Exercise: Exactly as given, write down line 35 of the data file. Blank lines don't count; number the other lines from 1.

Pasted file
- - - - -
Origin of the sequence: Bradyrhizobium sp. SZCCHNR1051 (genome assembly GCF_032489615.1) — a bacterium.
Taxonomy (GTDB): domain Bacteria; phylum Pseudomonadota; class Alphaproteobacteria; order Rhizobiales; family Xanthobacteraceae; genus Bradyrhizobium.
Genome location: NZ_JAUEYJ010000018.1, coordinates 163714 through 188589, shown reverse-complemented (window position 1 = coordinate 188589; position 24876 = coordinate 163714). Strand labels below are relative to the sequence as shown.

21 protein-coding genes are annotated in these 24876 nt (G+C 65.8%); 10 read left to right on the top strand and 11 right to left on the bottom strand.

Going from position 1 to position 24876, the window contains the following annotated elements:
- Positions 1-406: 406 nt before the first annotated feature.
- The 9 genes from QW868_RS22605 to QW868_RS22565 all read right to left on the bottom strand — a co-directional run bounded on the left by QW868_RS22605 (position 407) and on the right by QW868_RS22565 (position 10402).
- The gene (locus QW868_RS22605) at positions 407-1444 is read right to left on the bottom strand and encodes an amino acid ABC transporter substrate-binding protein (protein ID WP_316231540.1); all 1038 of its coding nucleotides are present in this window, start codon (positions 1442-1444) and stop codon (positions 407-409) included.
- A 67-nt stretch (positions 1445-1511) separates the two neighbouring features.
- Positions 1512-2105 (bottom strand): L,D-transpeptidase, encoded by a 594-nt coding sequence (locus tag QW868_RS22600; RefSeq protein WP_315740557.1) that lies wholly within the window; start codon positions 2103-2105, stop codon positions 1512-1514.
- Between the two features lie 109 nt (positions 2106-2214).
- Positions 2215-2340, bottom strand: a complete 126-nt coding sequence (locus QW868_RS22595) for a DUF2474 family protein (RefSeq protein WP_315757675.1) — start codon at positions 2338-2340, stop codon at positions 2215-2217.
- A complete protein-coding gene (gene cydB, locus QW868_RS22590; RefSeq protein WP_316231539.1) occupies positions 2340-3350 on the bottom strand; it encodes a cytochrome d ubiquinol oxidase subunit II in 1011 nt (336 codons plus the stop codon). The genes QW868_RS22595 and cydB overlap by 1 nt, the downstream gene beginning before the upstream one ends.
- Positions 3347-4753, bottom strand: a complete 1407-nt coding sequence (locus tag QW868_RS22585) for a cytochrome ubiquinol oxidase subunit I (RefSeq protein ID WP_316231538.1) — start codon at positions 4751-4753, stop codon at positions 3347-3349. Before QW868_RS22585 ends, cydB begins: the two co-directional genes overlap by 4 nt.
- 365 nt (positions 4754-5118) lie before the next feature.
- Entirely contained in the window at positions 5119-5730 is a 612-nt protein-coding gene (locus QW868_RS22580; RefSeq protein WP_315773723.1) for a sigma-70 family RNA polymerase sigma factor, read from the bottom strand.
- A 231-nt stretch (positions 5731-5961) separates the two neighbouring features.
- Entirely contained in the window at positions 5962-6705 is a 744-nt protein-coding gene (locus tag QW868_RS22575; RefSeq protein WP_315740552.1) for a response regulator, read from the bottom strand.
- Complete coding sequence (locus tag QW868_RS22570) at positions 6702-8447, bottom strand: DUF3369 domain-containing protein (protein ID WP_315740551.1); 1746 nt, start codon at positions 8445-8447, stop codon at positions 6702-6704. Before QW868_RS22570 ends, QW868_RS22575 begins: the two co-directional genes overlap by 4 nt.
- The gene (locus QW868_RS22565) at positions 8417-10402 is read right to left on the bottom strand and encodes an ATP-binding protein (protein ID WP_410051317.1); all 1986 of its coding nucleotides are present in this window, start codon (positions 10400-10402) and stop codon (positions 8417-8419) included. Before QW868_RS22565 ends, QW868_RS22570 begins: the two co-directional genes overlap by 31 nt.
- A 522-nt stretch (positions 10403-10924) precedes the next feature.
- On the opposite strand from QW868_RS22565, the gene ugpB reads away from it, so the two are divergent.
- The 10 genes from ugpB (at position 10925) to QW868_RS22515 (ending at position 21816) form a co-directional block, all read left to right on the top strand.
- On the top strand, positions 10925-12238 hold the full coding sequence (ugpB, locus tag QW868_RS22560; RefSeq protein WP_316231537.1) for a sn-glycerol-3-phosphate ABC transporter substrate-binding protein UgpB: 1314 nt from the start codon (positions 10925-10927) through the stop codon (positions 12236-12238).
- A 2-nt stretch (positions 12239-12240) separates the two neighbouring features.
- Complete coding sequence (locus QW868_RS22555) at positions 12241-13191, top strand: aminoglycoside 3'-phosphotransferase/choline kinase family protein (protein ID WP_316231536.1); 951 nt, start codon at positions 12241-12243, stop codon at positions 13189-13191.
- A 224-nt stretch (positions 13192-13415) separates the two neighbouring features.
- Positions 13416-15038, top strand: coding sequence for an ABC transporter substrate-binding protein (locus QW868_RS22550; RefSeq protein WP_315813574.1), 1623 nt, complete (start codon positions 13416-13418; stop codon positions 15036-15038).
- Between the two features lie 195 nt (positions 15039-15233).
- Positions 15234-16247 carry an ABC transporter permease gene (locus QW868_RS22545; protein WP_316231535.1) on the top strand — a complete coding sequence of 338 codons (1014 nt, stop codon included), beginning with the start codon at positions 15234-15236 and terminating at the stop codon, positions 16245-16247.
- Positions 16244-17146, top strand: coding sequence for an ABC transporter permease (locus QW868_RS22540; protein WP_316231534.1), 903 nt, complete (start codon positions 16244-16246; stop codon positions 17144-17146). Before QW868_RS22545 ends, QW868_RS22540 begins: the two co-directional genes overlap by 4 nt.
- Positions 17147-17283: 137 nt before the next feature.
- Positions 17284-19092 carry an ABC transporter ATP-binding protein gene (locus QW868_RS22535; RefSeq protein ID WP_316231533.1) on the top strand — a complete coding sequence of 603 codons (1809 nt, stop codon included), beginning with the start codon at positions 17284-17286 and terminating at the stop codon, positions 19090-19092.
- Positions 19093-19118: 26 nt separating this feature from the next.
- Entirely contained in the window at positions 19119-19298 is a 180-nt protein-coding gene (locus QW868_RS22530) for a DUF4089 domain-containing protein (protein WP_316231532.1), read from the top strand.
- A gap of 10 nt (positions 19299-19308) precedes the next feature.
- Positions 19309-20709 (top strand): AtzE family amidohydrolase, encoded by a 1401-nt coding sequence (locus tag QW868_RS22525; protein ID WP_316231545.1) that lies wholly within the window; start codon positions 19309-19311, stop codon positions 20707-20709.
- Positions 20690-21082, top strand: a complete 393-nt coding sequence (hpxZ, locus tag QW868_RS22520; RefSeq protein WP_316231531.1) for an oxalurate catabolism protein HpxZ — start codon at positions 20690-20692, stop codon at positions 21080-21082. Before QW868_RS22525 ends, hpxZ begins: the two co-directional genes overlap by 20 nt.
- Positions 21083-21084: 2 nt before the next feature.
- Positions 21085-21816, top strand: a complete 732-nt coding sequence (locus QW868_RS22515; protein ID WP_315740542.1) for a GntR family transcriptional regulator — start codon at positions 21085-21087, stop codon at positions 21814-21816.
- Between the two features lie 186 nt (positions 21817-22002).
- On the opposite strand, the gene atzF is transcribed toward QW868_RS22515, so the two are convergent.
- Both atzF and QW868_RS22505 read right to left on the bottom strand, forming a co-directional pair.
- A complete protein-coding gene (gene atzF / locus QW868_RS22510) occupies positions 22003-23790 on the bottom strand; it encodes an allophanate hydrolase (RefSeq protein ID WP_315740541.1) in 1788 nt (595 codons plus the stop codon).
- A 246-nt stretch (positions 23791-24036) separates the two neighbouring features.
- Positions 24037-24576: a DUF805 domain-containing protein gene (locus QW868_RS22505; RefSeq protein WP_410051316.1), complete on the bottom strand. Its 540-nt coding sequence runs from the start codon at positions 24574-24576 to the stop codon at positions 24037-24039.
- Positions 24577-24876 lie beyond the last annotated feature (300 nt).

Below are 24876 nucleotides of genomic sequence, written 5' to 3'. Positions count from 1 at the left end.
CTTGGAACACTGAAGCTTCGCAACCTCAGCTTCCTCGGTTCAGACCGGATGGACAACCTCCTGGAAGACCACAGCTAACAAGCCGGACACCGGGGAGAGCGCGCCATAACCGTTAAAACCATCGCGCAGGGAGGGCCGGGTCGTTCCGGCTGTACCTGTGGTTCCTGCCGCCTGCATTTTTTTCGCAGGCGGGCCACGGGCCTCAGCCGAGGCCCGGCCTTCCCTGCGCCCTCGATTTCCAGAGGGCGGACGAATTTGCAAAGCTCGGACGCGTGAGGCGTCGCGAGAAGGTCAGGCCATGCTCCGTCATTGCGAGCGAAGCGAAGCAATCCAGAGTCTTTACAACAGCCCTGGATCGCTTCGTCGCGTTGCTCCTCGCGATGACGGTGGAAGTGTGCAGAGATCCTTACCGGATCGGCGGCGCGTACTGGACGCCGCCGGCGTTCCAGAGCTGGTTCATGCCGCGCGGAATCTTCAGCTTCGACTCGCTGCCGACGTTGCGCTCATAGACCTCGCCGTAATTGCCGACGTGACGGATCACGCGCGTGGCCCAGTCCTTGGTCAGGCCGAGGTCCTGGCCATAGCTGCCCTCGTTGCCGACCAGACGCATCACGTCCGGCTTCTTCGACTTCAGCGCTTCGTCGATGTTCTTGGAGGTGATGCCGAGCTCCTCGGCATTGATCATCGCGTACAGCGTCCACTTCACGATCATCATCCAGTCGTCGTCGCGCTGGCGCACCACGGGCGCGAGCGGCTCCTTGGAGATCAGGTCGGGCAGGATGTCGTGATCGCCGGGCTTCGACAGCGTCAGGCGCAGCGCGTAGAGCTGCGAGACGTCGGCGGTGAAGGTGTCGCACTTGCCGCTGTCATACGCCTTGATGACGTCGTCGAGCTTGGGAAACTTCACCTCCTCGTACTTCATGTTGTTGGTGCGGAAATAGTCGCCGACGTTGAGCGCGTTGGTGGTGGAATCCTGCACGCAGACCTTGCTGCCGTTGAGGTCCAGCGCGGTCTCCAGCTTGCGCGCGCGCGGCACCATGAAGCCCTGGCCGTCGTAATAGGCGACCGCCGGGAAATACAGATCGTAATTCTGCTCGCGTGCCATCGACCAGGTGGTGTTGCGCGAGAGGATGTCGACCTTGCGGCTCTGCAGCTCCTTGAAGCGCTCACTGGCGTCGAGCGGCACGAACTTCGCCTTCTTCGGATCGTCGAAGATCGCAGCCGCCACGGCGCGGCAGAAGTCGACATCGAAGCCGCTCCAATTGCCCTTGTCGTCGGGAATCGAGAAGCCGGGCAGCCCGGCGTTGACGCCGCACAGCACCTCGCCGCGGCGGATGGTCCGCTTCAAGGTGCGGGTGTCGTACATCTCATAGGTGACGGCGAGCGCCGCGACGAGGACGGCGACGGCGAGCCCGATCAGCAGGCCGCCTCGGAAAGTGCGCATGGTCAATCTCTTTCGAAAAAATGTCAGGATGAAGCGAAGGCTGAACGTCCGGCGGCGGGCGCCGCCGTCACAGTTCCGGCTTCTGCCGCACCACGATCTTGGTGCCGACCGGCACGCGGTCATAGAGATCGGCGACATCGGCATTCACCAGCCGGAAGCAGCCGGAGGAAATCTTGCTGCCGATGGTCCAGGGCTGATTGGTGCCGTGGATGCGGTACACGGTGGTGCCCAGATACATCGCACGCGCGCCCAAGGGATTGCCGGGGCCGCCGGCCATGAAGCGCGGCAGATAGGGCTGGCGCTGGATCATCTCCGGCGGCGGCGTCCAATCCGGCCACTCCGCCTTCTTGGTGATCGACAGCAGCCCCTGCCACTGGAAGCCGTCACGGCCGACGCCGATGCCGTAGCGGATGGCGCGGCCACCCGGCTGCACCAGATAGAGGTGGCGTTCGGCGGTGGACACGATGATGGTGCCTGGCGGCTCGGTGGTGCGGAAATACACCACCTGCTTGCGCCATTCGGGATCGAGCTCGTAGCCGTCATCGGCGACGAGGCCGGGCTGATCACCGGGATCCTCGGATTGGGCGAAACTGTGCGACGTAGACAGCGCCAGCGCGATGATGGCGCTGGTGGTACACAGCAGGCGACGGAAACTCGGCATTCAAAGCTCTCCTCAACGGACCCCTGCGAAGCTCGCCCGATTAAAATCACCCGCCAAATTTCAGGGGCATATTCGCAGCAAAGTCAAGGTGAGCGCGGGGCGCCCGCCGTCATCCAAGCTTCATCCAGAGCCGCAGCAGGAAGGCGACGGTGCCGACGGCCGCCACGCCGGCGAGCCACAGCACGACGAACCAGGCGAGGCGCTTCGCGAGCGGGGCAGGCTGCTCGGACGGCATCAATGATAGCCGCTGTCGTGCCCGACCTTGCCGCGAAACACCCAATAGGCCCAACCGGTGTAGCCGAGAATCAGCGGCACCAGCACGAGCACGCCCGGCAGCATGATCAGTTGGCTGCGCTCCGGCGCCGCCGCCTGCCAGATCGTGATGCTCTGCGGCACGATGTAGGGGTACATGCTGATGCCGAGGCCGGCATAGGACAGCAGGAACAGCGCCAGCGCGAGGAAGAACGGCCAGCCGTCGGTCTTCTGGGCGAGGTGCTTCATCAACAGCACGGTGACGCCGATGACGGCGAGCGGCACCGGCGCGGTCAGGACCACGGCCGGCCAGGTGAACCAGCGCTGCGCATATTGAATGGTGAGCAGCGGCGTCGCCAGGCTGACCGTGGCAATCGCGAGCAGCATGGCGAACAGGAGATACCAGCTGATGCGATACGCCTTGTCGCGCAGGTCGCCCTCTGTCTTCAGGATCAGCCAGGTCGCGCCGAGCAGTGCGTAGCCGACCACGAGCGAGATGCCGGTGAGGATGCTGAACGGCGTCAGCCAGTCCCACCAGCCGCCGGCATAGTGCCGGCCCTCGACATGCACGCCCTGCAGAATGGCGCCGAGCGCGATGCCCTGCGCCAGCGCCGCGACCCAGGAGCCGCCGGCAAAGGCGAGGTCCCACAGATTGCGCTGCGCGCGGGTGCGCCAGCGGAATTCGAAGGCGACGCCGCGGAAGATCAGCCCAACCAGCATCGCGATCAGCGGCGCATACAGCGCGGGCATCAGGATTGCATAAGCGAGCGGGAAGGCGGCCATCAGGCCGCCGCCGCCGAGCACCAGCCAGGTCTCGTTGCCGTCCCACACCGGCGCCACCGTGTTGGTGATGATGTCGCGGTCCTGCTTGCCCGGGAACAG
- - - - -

- Entirely contained in the window at positions 19119-19298 is a 180-nt protein-coding gene (locus QW868_RS22530) for a DUF4089 domain-containing protein (protein WP_316231532.1), read from the top strand.